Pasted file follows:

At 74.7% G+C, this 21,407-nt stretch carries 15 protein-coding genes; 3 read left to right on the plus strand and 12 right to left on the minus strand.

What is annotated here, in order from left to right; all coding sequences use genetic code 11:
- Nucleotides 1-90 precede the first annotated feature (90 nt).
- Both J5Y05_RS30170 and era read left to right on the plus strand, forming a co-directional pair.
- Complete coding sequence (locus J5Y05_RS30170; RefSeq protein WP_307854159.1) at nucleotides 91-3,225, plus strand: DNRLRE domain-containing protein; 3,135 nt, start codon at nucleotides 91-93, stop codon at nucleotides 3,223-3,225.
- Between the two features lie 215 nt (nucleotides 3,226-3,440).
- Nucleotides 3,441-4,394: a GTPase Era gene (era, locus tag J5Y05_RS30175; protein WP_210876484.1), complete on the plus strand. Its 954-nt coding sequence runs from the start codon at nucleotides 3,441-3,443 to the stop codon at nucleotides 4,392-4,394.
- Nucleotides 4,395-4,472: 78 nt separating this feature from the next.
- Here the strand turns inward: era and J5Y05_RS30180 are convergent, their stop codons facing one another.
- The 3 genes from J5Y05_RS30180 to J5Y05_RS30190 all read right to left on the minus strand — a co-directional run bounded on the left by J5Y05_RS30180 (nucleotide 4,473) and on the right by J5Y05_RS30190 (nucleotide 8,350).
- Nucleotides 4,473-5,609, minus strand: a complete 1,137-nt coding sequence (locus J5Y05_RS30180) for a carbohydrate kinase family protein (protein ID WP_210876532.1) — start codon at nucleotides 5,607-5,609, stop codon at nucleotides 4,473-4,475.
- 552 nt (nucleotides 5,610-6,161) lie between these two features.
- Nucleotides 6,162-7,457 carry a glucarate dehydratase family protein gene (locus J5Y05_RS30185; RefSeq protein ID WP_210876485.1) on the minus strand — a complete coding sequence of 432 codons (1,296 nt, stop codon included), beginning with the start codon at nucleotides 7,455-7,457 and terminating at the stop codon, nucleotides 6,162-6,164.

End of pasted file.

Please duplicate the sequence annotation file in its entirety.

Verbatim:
At 74.7% G+C, this 21,407-nt stretch carries 15 protein-coding genes; 3 read left to right on the plus strand and 12 right to left on the minus strand.

What is annotated here, in order from left to right; all coding sequences use genetic code 11:
- Nucleotides 1-90 precede the first annotated feature (90 nt).
- Both J5Y05_RS30170 and era read left to right on the plus strand, forming a co-directional pair.
- Complete coding sequence (locus J5Y05_RS30170; RefSeq protein WP_307854159.1) at nucleotides 91-3,225, plus strand: DNRLRE domain-containing protein; 3,135 nt, start codon at nucleotides 91-93, stop codon at nucleotides 3,223-3,225.
- Between the two features lie 215 nt (nucleotides 3,226-3,440).
- Nucleotides 3,441-4,394: a GTPase Era gene (era, locus tag J5Y05_RS30175; protein WP_210876484.1), complete on the plus strand. Its 954-nt coding sequence runs from the start codon at nucleotides 3,441-3,443 to the stop codon at nucleotides 4,392-4,394.
- Nucleotides 4,395-4,472: 78 nt separating this feature from the next.
- Here the strand turns inward: era and J5Y05_RS30180 are convergent, their stop codons facing one another.
- The 3 genes from J5Y05_RS30180 to J5Y05_RS30190 all read right to left on the minus strand — a co-directional run bounded on the left by J5Y05_RS30180 (nucleotide 4,473) and on the right by J5Y05_RS30190 (nucleotide 8,350).
- Nucleotides 4,473-5,609, minus strand: a complete 1,137-nt coding sequence (locus J5Y05_RS30180) for a carbohydrate kinase family protein (protein ID WP_210876532.1) — start codon at nucleotides 5,607-5,609, stop codon at nucleotides 4,473-4,475.
- 552 nt (nucleotides 5,610-6,161) lie between these two features.
- Nucleotides 6,162-7,457 carry a glucarate dehydratase family protein gene (locus J5Y05_RS30185; RefSeq protein ID WP_210876485.1) on the minus strand — a complete coding sequence of 432 codons (1,296 nt, stop codon included), beginning with the start codon at nucleotides 7,455-7,457 and terminating at the stop codon, nucleotides 6,162-6,164.